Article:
20 thoughts on “They Cymru Over Here

  1. Calerz

    There are really only two options. Either take Irish seriously with an aim for national fluency or just scrap it completely… Literally if you are not going to do it properly, why bother at all

      1. Spartacus

        If you mean compulsory in schools, Welsh is a compulsory subject. It’s also very much the first language of the Welsh, and almost every organisation is bi-lingual whether or not they are legally compelled to be, as are most Welsh people.

    1. louislefronde

      You can’t compel people to speak a dead language, so stop wasting taxpayers money on this s***e!

    1. louislefronde

      + 1 Billion who actually speak English….as opposed to a couple of hundred Gaelgeoir Socialists who sponge off the taxpayer.

  2. Bluebeard

    I genuinely wonder why people want to get rid of the Irish language. I don’t know one single benefit that would come from that except the glee of some who have a profound and irrational hatred of it. I can understand people not being interested in it for themselves, thats their choice, but why they would want it to die, i just can’t fathom. I usually hear the rammed down my throat, better to learn mandarin, dead language argument,even the IRA gets invoked. But what does it say about a country when people actively campaign to get rid of something that is as culturally deep as a language.etc. In my view its about a lot more than saving money and learning mandarin.

    1. Odis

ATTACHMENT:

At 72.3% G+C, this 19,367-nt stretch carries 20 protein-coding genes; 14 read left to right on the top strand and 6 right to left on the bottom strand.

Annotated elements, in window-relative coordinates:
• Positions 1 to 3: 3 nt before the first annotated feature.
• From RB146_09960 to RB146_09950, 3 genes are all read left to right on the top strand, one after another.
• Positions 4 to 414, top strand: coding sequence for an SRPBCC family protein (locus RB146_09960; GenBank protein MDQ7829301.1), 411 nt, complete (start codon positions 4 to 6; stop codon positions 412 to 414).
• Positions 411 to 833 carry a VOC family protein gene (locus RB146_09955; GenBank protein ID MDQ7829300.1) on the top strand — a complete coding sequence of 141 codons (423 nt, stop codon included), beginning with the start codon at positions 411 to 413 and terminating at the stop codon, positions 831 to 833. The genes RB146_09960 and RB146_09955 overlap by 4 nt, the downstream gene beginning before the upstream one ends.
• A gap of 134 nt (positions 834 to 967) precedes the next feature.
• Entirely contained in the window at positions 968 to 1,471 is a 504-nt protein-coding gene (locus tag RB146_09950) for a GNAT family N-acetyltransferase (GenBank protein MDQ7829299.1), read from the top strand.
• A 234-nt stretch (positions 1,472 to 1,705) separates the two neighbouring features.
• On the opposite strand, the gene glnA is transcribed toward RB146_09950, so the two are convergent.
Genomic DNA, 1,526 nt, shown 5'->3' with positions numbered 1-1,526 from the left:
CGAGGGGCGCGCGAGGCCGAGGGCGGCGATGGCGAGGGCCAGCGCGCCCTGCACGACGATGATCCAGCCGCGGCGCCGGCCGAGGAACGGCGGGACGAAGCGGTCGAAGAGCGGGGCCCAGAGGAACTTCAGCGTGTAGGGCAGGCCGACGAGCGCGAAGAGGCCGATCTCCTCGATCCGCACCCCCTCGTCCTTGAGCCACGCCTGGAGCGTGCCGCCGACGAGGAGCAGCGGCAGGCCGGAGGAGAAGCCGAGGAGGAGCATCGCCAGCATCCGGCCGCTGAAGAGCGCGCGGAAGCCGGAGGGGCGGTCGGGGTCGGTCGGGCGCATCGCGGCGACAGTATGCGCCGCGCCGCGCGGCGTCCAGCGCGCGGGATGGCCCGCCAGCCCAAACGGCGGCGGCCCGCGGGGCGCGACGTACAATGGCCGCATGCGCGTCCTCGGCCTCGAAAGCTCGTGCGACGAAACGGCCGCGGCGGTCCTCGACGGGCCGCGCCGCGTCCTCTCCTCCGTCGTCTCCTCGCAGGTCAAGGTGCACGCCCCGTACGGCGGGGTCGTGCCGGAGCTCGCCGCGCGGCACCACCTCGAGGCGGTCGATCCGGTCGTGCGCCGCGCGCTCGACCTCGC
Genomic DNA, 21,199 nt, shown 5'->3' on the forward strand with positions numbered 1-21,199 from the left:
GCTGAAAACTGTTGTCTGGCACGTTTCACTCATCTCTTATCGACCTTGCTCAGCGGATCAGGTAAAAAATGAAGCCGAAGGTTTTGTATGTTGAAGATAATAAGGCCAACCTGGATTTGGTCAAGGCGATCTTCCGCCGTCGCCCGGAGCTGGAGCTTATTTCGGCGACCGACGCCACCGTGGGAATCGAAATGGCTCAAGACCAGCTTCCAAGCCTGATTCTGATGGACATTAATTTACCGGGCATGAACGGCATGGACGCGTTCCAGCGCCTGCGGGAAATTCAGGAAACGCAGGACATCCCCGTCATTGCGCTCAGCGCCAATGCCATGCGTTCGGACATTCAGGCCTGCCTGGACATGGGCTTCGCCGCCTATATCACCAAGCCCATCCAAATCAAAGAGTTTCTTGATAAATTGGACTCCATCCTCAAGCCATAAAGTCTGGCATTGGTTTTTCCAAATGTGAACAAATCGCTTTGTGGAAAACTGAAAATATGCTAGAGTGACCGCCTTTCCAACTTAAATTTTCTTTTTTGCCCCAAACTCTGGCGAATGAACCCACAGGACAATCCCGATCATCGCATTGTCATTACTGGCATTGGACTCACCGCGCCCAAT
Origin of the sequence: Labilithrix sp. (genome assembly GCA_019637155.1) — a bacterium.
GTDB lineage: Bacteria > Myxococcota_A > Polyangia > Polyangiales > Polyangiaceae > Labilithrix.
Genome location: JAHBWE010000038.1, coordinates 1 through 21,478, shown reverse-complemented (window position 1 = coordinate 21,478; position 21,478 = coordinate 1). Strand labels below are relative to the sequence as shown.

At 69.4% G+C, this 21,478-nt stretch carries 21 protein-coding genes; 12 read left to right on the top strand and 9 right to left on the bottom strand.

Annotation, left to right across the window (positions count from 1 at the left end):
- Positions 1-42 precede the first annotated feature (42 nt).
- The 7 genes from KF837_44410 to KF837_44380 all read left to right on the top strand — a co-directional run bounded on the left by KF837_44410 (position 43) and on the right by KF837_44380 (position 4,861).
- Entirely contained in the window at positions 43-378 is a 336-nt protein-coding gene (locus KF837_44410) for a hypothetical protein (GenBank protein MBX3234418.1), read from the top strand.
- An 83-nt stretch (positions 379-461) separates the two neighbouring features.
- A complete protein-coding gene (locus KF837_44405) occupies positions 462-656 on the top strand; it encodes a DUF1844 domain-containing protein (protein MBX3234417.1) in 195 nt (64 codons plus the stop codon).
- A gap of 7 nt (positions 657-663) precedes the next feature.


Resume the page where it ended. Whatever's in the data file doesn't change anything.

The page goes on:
Easy answer to that one. Make it non compulsory at schools so it has to get by on its own merit, in an educational “market” economy for the kids. That way people who want to learn it, can learn it. Whilst those that don’t, can study a subject more to their liking.

      And what’s this about “irrational hatred” – why do you assume somebody who dislikes your preferences is “irrational” or for that matter “hates” what you enjoy?

      1. Bluebeard

        I call it irrational because I think its more emotional than rational. The Irish language stirs up feelings that few other things do. A sow eating her farrow springs to mind. As to your earlier point, must everything now survive in your market economy? Whither theatre? Or Art? Or film? Or anything that cannot be measured in the cold language of money?

    2. Calerz

      If we could all speak it fluently this would not be a problem but learning it in schools with no fluency results at the end of years of teaching it is a disgrace hence why people get frustrated and want it scrapped. I would hate the option of scrapping it but something has to be done otherwise we are going around in circles…

      1. Bluebeard

        Something is happening, and its called the 20 year strategy. And no one shows up… Thats what the original post is about.I agree with your point re the teaching of it, it is a bit of a lost cause. However, despite this, its thriving in many parts of the country and with a new demographic than before. That, in my opinion, is a good thing. What i have always wondered is what is the actual reason so many people viscerally hate it.

        1. Calerz

          Thriving? Where exactly is it thriving? After spending the summer months traveling around Gaeltachts I can tell you I heard very little “as Gaeilge”

          1. Bluebeard

            I spend a lot of time in the Gaeltachts myself and only speak irish when I do. My friends would think it strange if I spoke anything else. Its sad to see that its not thriving in those areas like one would expect. However, I am heartened by the growth in universities, in cork, in dublin and in other urban areas. This happened in wales as well. Videos like those of seo linn, tg4, Radio na Life etc give me hope. Not for the Irish that was there, but for the future which will be a different irish altogether.

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